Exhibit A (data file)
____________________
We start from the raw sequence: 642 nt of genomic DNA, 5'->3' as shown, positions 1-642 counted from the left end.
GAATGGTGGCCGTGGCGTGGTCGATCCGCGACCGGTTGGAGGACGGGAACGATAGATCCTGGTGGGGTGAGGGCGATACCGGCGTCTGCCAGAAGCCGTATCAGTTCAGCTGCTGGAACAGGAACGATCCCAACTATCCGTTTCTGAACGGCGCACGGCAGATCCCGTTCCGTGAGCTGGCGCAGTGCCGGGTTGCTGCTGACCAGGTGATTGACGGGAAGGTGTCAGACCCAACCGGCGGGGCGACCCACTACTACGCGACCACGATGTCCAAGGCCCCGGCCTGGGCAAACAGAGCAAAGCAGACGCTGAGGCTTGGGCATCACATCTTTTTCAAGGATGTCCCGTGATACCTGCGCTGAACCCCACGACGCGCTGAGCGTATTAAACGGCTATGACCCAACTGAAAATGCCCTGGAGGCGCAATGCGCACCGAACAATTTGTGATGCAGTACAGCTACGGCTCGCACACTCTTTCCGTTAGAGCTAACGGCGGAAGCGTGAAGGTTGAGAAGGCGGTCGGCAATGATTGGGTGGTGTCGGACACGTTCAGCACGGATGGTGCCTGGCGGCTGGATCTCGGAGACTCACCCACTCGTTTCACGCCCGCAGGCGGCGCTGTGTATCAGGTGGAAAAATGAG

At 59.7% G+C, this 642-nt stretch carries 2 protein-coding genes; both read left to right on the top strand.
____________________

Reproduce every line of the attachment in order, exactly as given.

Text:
We start from the raw sequence: 642 nt of genomic DNA, 5'->3' as shown, positions 1-642 counted from the left end.
GAATGGTGGCCGTGGCGTGGTCGATCCGCGACCGGTTGGAGGACGGGAACGATAGATCCTGGTGGGGTGAGGGCGATACCGGCGTCTGCCAGAAGCCGTATCAGTTCAGCTGCTGGAACAGGAACGATCCCAACTATCCGTTTCTGAACGGCGCACGGCAGATCCCGTTCCGTGAGCTGGCGCAGTGCCGGGTTGCTGCTGACCAGGTGATTGACGGGAAGGTGTCAGACCCAACCGGCGGGGCGACCCACTACTACGCGACCACGATGTCCAAGGCCCCGGCCTGGGCAAACAGAGCAAAGCAGACGCTGAGGCTTGGGCATCACATCTTTTTCAAGGATGTCCCGTGATACCTGCGCTGAACCCCACGACGCGCTGAGCGTATTAAACGGCTATGACCCAACTGAAAATGCCCTGGAGGCGCAATGCGCACCGAACAATTTGTGATGCAGTACAGCTACGGCTCGCACACTCTTTCCGTTAGAGCTAACGGCGGAAGCGTGAAGGTTGAGAAGGCGGTCGGCAATGATTGGGTGGTGTCGGACACGTTCAGCACGGATGGTGCCTGGCGGCTGGATCTCGGAGACTCACCCACTCGTTTCACGCCCGCAGGCGGCGCTGTGTATCAGGTGGAAAAATGAG

At 59.7% G+C, this 642-nt stretch carries 2 protein-coding genes; both read left to right on the top strand.